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Human adult dental pulp stem cells (DPSCs) reside predominantly within the perivascular niche of dental pulp and are thought to originate from migrating neural crest cells during development. The Eph family of receptor tyrosine kinases and their ligands, the ephrin molecules, play an essential role in the migration of neural crest cells during development and stem cell niche maintenance. The present study examined the expression and function of the B-subclass Eph/ephrin molecules on DPSCs. Multiple receptors were primarily identified on DPSCs within the perivascular niche, whereas ephrin-B1 and ephrin-B3 were expressed by the surrounding pulp tissue. EphB/ephrin-B bidirectional signaling inhibited cell attachment and spreading, predominately via the mitogen-activated protein kinase (MAPK) pathway for forward signaling and phosphorylation of Src family tyrosine kinases via reverse ephrin-B signaling. DPSC migration was restricted through unidirectional ephrin-B1-activated EphB forward signaling, primarily signaling through the MAPK pathway. Furthermore, we observed that ephrin-B1 was downregulated in diseased adult teeth compared with paired uninjured controls. Collectively, these studies suggest that EphB/ephrin-B molecules play a role in restricting DPSC attachment and migration to maintain DPSCs within their stem cell niche under steady-state conditions. These results may have implications for dental pulp development and regeneration.; Agnieszka Stokowski...

‣ Critical reviews in oral biology & medicine: Mesenchymal stem cells derived from dental tissues vs. those from other sources: their biology and role in regenerative medicine

Huang, G.J.; Gronthos, S.; Shi, S.
Fonte: Inter Amer Assoc Dental Research Publicador: Inter Amer Assoc Dental Research
Tipo: Artigo de Revista Científica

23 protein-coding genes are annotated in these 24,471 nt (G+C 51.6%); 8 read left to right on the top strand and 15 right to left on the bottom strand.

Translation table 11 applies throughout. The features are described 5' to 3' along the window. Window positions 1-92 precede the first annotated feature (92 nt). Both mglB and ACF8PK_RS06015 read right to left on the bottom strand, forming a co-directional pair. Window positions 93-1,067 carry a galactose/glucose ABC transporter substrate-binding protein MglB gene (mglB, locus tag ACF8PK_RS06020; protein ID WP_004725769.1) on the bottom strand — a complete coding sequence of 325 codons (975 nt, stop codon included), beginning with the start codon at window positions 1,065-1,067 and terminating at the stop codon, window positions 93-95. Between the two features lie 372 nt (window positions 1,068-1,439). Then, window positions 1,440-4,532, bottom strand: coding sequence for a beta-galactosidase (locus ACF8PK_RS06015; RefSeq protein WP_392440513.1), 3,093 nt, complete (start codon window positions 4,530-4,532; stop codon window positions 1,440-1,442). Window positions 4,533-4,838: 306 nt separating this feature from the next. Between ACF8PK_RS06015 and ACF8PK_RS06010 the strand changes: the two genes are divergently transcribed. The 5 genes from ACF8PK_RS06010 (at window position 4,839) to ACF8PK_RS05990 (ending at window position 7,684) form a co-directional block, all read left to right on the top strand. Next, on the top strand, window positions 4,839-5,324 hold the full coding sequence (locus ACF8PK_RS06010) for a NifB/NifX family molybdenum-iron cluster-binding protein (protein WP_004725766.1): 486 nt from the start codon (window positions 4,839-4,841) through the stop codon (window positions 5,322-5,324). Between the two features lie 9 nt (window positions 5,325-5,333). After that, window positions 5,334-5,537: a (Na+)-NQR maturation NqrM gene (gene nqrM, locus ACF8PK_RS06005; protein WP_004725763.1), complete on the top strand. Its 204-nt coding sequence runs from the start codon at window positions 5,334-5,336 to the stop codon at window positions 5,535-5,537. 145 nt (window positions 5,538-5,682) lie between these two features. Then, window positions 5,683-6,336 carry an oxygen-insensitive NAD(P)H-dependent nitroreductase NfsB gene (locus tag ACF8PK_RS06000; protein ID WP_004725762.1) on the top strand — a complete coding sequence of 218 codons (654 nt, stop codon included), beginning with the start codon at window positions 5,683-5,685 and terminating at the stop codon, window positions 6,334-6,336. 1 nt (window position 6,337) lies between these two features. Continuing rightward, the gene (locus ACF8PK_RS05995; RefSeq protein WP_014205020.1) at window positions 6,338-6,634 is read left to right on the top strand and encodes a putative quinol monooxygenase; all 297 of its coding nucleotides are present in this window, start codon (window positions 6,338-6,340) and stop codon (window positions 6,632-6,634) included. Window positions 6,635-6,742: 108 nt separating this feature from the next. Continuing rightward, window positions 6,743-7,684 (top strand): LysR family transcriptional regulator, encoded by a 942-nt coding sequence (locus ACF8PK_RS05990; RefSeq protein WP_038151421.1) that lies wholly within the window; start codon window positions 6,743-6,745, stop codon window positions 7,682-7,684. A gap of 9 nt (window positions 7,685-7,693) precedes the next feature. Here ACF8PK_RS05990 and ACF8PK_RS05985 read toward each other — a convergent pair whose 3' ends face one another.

Publicado em //2009 Português
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810.3308%
To date, 5 different human dental stem/progenitor cells have been isolated and characterized: dental pulp stem cells (DPSCs), stem cells from exfoliated deciduous teeth (SHED), periodontal ligament stem cells (PDLSCs), stem cells from apical papilla (SCAP), and dental follicle progenitor cells (DFPCs). These postnatal populations have mesenchymal-stem-cell-like (MSC) qualities, including the capacity for self-renewal and multilineage differentiation potential. MSCs derived from bone marrow (BMMSCs) are capable of giving rise to various lineages of cells, such as osteogenic, chondrogenic, adipogenic, myogenic, and neurogenic cells. The dental-tissue-derived stem cells are isolated from specialized tissue with potent capacities to differentiate into odontogenic cells. However, they also have the ability to give rise to other cell lineages similar to, but different in potency from, that of BMMSCs. This article will review the isolation and characterization of the properties of different dental MSC-like populations in comparison with those of other MSCs, such as BMMSCs. Important issues in stem cell biology, such as stem cell niche, homing, and immunoregulation, will also be discussed.; G.T.-J. Huang, S. Gronthos and S. Shi; Copyright © 2009 by International & American Associations for Dental Research

‣ Biomimetic three-dimensional microenvironment for controlling stem cell fate

Zhang, H.; Dai, S.; Bi, J.; Liu, K.K.
Fonte: The Royal Society Publishing Publicador: The Royal Society Publishing
Tipo: Artigo de Revista Científica
Publicado em //2011 Português
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796.9935%